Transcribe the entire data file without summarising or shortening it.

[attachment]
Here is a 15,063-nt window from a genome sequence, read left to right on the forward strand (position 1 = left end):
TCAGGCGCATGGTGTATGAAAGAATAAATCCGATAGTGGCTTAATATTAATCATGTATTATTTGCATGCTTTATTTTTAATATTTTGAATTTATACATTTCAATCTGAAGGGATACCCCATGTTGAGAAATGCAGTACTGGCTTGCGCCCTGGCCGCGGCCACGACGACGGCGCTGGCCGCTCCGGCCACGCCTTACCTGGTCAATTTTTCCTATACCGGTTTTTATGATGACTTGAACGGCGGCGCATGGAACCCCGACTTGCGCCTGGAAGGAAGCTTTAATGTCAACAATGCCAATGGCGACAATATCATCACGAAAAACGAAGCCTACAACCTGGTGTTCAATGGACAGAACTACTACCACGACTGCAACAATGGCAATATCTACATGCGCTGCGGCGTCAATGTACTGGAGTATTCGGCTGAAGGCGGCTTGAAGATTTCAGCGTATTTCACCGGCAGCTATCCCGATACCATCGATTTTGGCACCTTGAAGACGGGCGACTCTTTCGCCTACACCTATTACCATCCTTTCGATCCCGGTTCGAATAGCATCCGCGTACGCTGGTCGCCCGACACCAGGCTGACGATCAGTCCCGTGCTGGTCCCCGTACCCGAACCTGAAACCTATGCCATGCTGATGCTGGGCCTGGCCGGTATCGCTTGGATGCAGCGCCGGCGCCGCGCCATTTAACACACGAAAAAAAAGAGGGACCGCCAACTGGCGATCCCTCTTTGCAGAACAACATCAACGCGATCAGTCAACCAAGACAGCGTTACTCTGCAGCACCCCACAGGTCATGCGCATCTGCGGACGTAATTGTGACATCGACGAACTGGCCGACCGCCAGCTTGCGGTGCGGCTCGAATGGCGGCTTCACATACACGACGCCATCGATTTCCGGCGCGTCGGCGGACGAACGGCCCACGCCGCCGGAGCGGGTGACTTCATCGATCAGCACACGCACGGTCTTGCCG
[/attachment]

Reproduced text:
Here is a 15,063-nt window from a genome sequence, read left to right on the forward strand (position 1 = left end):
TCAGGCGCATGGTGTATGAAAGAATAAATCCGATAGTGGCTTAATATTAATCATGTATTATTTGCATGCTTTATTTTTAATATTTTGAATTTATACATTTCAATCTGAAGGGATACCCCATGTTGAGAAATGCAGTACTGGCTTGCGCCCTGGCCGCGGCCACGACGACGGCGCTGGCCGCTCCGGCCACGCCTTACCTGGTCAATTTTTCCTATACCGGTTTTTATGATGACTTGAACGGCGGCGCATGGAACCCCGACTTGCGCCTGGAAGGAAGCTTTAATGTCAACAATGCCAATGGCGACAATATCATCACGAAAAACGAAGCCTACAACCTGGTGTTCAATGGACAGAACTACTACCACGACTGCAACAATGGCAATATCTACATGCGCTGCGGCGTCAATGTACTGGAGTATTCGGCTGAAGGCGGCTTGAAGATTTCAGCGTATTTCACCGGCAGCTATCCCGATACCATCGATTTTGGCACCTTGAAGACGGGCGACTCTTTCGCCTACACCTATTACCATCCTTTCGATCCCGGTTCGAATAGCATCCGCGTACGCTGGTCGCCCGACACCAGGCTGACGATCAGTCCCGTGCTGGTCCCCGTACCCGAACCTGAAACCTATGCCATGCTGATGCTGGGCCTGGCCGGTATCGCTTGGATGCAGCGCCGGCGCCGCGCCATTTAACACACGAAAAAAAAGAGGGACCGCCAACTGGCGATCCCTCTTTGCAGAACAACATCAACGCGATCAGTCAACCAAGACAGCGTTACTCTGCAGCACCCCACAGGTCATGCGCATCTGCGGACGTAATTGTGACATCGACGAACTGGCCGACCGCCAGCTTGCGGTGCGGCTCGAATGGCGGCTTCACATACACGACGCCATCGATTTCCGGCGCGTCGGCGGACGAACGGCCCACGCCGCCGGAGCGGGTGACTTCATCGATCAGCACACGCACGGTCTTGCCG